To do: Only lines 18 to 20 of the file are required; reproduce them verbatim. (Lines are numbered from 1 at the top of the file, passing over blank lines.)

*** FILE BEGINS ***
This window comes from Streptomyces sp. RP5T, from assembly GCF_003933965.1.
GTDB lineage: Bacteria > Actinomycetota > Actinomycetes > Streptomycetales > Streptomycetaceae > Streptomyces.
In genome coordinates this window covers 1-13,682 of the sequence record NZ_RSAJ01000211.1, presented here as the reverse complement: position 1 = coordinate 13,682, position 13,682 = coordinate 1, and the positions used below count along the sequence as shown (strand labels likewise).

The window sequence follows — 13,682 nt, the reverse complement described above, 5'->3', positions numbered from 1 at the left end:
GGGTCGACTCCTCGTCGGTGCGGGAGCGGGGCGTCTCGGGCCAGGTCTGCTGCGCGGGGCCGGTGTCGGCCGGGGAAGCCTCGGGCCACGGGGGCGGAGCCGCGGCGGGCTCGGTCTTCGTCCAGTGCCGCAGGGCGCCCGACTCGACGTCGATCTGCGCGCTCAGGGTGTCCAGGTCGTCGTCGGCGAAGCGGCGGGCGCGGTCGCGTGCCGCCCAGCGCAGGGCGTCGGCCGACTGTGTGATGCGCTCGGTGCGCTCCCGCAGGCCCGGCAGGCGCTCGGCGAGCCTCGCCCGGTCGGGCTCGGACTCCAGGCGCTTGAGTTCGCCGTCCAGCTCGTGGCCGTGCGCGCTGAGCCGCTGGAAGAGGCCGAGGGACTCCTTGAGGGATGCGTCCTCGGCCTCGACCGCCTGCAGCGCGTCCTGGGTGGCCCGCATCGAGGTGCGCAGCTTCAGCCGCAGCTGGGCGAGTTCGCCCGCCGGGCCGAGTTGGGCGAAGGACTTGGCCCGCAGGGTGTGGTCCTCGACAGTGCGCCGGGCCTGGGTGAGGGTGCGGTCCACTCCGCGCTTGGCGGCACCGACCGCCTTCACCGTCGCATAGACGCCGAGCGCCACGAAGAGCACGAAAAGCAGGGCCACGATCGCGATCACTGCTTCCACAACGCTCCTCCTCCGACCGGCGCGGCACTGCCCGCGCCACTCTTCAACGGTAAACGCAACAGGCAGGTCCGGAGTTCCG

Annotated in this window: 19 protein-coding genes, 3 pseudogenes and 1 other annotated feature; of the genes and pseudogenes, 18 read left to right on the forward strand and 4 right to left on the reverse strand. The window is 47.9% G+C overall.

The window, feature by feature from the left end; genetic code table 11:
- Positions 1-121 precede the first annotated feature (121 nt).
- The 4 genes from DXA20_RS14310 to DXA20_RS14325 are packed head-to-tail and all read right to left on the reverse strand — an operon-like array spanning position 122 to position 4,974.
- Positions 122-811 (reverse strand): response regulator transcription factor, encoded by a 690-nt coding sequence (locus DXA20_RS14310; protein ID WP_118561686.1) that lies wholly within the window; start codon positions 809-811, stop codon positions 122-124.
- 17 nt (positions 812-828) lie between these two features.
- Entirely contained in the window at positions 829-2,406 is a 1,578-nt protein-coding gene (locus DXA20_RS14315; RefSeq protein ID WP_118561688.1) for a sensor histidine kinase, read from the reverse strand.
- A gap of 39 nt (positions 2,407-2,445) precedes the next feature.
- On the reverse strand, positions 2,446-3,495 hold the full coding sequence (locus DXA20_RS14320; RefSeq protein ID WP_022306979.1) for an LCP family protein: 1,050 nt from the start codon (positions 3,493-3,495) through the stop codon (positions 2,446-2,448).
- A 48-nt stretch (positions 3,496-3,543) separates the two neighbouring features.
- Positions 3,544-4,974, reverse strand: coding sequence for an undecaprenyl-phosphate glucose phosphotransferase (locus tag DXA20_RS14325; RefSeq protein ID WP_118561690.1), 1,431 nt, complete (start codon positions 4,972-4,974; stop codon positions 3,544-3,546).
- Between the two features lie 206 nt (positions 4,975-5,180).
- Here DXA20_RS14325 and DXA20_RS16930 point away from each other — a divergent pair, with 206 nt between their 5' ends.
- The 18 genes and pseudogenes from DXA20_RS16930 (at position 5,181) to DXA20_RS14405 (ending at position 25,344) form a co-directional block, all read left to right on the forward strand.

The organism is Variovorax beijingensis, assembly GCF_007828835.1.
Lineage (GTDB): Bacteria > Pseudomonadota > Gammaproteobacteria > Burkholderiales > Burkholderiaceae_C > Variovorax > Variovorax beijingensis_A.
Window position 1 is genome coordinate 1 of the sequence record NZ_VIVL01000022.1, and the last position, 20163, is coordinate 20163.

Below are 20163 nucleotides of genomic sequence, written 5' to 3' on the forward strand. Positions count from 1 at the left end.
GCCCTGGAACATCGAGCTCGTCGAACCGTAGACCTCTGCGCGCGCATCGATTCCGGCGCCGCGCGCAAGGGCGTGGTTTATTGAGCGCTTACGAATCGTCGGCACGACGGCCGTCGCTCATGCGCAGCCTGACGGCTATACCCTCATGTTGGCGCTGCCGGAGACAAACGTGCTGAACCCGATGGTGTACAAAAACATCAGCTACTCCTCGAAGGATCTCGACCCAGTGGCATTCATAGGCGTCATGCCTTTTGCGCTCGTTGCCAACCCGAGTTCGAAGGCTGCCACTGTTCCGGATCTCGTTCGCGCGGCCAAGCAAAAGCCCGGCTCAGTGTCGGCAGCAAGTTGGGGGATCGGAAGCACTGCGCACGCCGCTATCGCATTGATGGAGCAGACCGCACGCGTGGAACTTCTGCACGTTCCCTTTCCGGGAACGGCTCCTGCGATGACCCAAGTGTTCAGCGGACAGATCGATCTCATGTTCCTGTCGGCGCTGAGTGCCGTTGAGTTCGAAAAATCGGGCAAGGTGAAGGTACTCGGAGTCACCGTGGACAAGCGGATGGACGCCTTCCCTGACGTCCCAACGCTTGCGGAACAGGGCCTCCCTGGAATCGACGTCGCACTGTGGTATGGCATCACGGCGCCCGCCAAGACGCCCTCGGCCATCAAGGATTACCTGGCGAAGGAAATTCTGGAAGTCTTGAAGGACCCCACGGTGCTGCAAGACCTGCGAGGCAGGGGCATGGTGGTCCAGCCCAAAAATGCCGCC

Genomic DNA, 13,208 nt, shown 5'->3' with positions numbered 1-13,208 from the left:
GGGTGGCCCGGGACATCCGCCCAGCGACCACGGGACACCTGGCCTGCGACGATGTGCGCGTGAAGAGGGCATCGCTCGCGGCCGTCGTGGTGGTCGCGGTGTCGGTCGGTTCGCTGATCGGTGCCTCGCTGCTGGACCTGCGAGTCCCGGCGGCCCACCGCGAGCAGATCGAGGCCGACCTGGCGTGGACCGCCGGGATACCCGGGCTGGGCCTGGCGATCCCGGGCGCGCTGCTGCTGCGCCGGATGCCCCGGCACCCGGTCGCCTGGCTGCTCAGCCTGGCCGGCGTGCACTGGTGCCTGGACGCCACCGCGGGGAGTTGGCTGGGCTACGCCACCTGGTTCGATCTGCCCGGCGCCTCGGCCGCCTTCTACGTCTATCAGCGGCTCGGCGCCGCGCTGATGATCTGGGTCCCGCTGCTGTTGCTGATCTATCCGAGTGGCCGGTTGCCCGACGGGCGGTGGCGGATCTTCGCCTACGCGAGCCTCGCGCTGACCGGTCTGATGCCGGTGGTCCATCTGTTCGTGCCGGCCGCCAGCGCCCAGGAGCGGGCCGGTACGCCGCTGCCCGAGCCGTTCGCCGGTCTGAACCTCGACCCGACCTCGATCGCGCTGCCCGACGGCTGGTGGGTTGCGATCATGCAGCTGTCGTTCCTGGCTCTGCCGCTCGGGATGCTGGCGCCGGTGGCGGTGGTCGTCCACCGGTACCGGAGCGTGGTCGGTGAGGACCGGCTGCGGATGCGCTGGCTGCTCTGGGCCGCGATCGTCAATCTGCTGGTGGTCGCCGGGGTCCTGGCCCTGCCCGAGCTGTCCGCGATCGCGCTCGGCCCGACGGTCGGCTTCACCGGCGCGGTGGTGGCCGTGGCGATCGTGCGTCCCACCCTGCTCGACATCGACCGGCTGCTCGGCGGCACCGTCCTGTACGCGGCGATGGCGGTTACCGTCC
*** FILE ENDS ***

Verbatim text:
- Here DXA20_RS14325 and DXA20_RS16930 point away from each other — a divergent pair, with 206 nt between their 5' ends.
- The 18 genes and pseudogenes from DXA20_RS16930 (at position 5,181) to DXA20_RS14405 (ending at position 25,344) form a co-directional block, all read left to right on the forward strand.

The organism is Variovorax beijingensis, assembly GCF_007828835.1.